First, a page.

Date of Award
Master of Fine Arts
Art and Visual Culture
ÃÂigdem T. Akkurt
Workplace environments are ever changing and typically contingent upon various changes that take place in society including economics, demographic shifts, and technology (Maitland & Thompson, 2011). In last decade, pendulum for workplace environment has gone back and forth from vastly open offices to private arrangements. One trend that has emerged recently is the Alternate Workplace Strategy (AWS). This strategy expands definable work zones beyond the individual assigned or unassigned workspace, creating a combination of elements like workstations, open and enclosed collaboration and interaction zones and so on. The core value of this strategy is to create a workplace that is a stronger tool for people to create business results (Becker & Steele, 1995). The unassigned or non-territorial workspace is where the individual employee has no dedicated personally assigned office, workstation, or desk (Becker & Steele, 1995). Most of the research in workplace focuses either on impact of open office space on employee’s well-being, productivity, interaction or issues related to privacy and focus. Significant research is not found in the area of unassigned workspaces based on the model of AWS and its relation to employees’ satisfaction and engagement.
Grounded in research that includes the history of workplace design, issues inherent in organization and operation, and matters associated with individual productivity within the workplace environment, the purpose of this thesis is to better understand how non-territorial workspace in an AWS model translates into an effective workspaces. Family and Work Institute (http://www.familiesandwork.org/) categorizes six components for an effective workplace. The six categories are: opportunities for learning, supervisor support for work success, autonomy, culture of trust, work-life fit and satisfaction with earnings, benefits and opportunities for advancement (Families and Work Institute, 2012). For the purpose of this thesis, only three categories: opportunities of learning, autonomy and culture of trust are taken into consideration as the other three categories focuses more on workplace operation and policy making and not particularly on spatial parameters. The primary research questions driving this study are: What spatial characteristics in non-territorial alternate workplace make them effective workplaces? Do these spatial characteristics contribute positively to employees’ engagement, satisfaction and retention?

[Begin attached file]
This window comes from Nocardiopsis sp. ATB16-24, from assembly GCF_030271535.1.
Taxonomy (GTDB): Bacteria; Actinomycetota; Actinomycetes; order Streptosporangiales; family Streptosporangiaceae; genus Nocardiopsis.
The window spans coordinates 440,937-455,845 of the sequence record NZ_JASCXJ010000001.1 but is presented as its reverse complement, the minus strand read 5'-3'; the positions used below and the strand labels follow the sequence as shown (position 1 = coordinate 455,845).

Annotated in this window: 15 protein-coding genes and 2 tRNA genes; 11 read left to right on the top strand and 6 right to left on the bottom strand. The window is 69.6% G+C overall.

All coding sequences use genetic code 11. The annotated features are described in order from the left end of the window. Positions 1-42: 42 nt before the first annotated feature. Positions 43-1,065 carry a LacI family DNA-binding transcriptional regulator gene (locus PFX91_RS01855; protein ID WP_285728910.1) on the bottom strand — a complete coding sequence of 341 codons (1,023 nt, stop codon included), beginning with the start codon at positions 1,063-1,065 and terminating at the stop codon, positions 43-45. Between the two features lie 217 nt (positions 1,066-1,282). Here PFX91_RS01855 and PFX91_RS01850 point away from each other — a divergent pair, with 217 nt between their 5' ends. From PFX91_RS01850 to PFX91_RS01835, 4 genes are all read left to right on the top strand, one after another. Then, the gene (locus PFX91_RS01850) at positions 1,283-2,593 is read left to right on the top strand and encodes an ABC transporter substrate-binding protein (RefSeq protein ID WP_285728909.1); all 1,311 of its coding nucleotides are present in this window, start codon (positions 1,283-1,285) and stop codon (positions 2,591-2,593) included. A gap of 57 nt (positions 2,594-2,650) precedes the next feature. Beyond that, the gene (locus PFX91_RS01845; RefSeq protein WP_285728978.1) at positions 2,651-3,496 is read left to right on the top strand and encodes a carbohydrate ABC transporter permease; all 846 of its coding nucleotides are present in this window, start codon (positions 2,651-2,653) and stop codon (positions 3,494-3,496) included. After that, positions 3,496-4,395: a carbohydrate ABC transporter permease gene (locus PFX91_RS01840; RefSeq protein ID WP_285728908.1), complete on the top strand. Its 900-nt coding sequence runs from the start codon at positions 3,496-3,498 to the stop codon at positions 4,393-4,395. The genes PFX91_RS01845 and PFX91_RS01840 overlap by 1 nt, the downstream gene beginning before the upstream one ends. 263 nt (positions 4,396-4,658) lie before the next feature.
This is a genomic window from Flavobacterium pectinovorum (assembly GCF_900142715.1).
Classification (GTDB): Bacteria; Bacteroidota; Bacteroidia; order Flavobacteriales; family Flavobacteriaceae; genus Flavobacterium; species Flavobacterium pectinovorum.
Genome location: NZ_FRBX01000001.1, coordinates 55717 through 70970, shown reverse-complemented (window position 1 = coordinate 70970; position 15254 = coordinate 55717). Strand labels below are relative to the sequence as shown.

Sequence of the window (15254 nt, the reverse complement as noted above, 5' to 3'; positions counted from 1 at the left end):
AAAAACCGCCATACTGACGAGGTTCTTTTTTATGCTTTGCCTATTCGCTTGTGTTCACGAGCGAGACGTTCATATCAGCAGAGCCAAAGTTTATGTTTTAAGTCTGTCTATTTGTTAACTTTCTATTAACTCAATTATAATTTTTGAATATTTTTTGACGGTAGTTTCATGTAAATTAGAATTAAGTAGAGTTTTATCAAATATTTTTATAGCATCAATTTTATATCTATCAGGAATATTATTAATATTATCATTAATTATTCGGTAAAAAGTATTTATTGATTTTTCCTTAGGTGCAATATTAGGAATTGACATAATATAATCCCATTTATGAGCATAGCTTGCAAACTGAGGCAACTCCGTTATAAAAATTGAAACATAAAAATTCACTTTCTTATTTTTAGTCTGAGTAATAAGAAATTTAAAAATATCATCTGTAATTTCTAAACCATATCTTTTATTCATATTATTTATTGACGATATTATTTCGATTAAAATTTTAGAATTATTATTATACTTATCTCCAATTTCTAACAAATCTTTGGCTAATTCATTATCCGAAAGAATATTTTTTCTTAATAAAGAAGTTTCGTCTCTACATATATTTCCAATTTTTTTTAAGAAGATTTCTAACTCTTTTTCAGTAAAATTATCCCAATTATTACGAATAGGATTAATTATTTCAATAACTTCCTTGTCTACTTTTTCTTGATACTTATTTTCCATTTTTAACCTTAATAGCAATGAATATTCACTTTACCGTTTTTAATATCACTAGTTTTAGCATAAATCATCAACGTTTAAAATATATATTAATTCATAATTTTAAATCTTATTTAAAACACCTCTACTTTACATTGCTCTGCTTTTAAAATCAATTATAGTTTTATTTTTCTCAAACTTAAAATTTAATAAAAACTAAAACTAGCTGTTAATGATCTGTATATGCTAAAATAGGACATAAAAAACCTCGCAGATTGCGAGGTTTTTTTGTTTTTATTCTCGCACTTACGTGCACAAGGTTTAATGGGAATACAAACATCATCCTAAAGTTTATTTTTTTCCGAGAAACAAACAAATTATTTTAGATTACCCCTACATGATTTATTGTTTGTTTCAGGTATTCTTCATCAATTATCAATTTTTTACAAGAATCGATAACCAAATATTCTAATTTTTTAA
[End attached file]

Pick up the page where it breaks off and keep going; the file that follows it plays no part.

This thesis is researched through the lens of two case studies of firms recently designed on this strategy. Mixed methodology i.e. primarily qualitative with quantitative survey nested into it is used for this study. Grounded theory, one of the strategies of qualitative research methodology is applied to this research as an overarching methodology and as a method for analyzing the data. The thesis is aimed to reveal the participants’ perspectives and interpretations of their own actions/behavior and their physical environment on effectiveness in relation to the non-territorial alternate workplace. The information helped in development of an overarching theoretical scheme for integrating categories and describing the employees’ experiences of their work environment from the various perspectives.
This thesis will help bridge that gap and document how the strategy of non-territorial workplace can translate into an effective workspace for the employees where they can be engaged, satisfied and plan to stay longer. This study will provide recommendations that could inform design practitioners, educators, and contribute to the overall body of knowledge in this area.
Patel, Tina, "Exploring the effectiveness of non-territorial workspace at alternate workplaces" (2016). Graduate Theses and Dissertations. 15990.